Respite Care for Caregivers

Respite care is a resource that dementia caregivers may want to explore. Reader comments sparked by my piece on family support showed that many of you really need assistance. Respite care isn’t available everywhere, but I’m offering some tips for finding out if this life preserver is offered in your area.

Respite Care for Caregivers

The search begins at your Area Agency on Aging. The purpose of these agencies is to “help older adults and people with disabilities live with dignity and choices in their homes and communities for as long as possible”.  The U.S. Department of Health and Human Services oversees the nation’s network of Area Agencies on Aging. Click on this link to find your home state and county. Most states have an Area Agency on Aging (AAA) in each county. If you reside in Arkansas, Delaware, Nevada, North Dakota, New Hampshire, Rhode Island, South Dakota, Wyoming or the District of Columbia, you have no county agency. Your state AAA serves all communities.

If your county or state link doesn’t work (mine didn’t!), just do a Google search for your State/County Area Agency on Aging. I won’t vouch for the quality of agency services. The first time my mom lived with me, our local agency on aging was wonderful. They came to our house and did a prompt assessment. My mom was eligible for subsidized adult day care services. Her participation in the adult day program helped me keep working while caring for her in my home. Back then, she was walking and talking. I believe the adult day program kept her healthy longer.

After that period, my mother lived away from me for a while and my sister managed her care. Last year when Mom returned to my house, I called the Area Agency on Aging right away. Now the agency’s service is terrible. It has taken them to months to complete my mom’s assessment. I’m telling you this because you need to be ready to stamp your feet if you don’t get their attention right away.

Even if you have to wait, it’s worth it. Just get your name on their list. When it comes to programs that support dementia patients and their families, the Agency on Aging people know a lot. Services in states like New Jersey are pretty extensive. They have a Statewide Respite Care Program that provides services for elderly people and their caregivers. The program is designed to “relieve unpaid caregivers of stress arising from the responsibility of providing daily care”. You can also look at the ARCHRespite Care site to see if your state has received a grant to provide Lifespan Respite Care services.

If you or your loved one served in the U.S. Armed Forces, you may be eligible for respite benefits through the Veterans Administration (VA). The VA “provides inpatient respite coverage for up to 30 days per year for qualified veterans. In addition, when war-time vets care for their spouses, funding for in-home services are available on a state-by-state basis”.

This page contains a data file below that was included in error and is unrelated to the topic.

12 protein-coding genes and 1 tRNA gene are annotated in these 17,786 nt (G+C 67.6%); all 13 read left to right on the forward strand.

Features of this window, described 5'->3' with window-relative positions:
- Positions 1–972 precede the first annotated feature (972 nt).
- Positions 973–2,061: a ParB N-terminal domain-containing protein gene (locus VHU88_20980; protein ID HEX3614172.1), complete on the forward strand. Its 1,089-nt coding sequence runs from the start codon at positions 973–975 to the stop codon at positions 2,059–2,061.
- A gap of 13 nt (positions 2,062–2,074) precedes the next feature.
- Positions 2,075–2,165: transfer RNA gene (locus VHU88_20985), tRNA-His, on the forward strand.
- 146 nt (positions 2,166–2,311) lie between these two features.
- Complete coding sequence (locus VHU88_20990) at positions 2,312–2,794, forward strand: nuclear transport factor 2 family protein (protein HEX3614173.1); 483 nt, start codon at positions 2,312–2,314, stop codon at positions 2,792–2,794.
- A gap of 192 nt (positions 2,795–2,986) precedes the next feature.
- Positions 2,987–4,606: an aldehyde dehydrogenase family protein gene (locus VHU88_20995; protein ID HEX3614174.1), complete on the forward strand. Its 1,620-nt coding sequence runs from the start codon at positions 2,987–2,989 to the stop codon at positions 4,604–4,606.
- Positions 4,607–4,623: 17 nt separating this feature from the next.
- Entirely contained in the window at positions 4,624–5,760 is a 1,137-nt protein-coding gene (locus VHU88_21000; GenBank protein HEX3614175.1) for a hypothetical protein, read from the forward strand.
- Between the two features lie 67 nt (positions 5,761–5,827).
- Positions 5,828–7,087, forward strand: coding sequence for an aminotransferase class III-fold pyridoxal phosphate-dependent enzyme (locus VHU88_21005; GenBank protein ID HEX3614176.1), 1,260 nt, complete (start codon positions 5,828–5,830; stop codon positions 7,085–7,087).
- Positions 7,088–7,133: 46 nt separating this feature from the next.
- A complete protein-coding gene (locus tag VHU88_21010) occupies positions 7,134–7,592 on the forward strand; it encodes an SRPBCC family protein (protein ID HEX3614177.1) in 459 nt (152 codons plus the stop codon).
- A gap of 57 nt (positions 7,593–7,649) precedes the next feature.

To find the right program for your family, you may have to scroll through a lot of useless stuff. But one of these links may guide you to a site or service that can make a huge difference in your life. Next week, I’ll share some unconventional methods I’ve used to get support at home. In the meantime, best of luck in your efforts to find assistance.

Family Support for Caregivers

Family support means the world to me as I strive to take care of my mom. Yesterday I was lucky to have many family members come to offer their support and love to mom and our household. There was a period in my life when I didn’t fully grasp the value of these moments. Thank goodness my eyes are now open.

Family Support for Caregivers

Family support for caregivers is essential. Taking care of a sick person can drain your spirit, even when you take care of yourself and protect your health. Over the past few weeks, I’ve suffered from strained back muscles and general fatigue. Yet for months I’ve been dreaming of a big fall equinox party with a bonfire under a bright moon. It took a lot of effort, but we managed to have this gathering yesterday. We celebrated my mom’s tremendous ability to survive and be happy despite advanced dementia.

It was so touching to see aunts, cousins, neighbors, friends, and children come together for this all-day affair. We had to do it before the cold weather kills our petunias and steals our leaves. Everyone shared food and drinks, stories and tears. It was such a special occasion. The last time we gathered like this, my mom pretended to sleep. Now we’ve learned how to manage my mom’s “tricks” so she can connect with people who travelled far to spend time here. It was beautiful to see her hold her sister’s hand, laughing at the sound of a familiar voice.

I think it’s very possible that life is best savored through occasions when everyone can share their gifts (emotional and material) with loved ones. Caregivers are tired and overwhelmed as a group. We do too much; we can’t manage everything. When family members have a chance to offer their love and support, it’s almost better than a vacation. They leave an echo of their energy behind them. That feeling can sustain us during the next period of exhausting effort. I can still see the smiling faces and remember the glow of the campfire under the moonlight. Even the most difficult struggles have their moments of bliss. Tomorrow I’ll toil, but today I rest on the strength of what others have brought to us.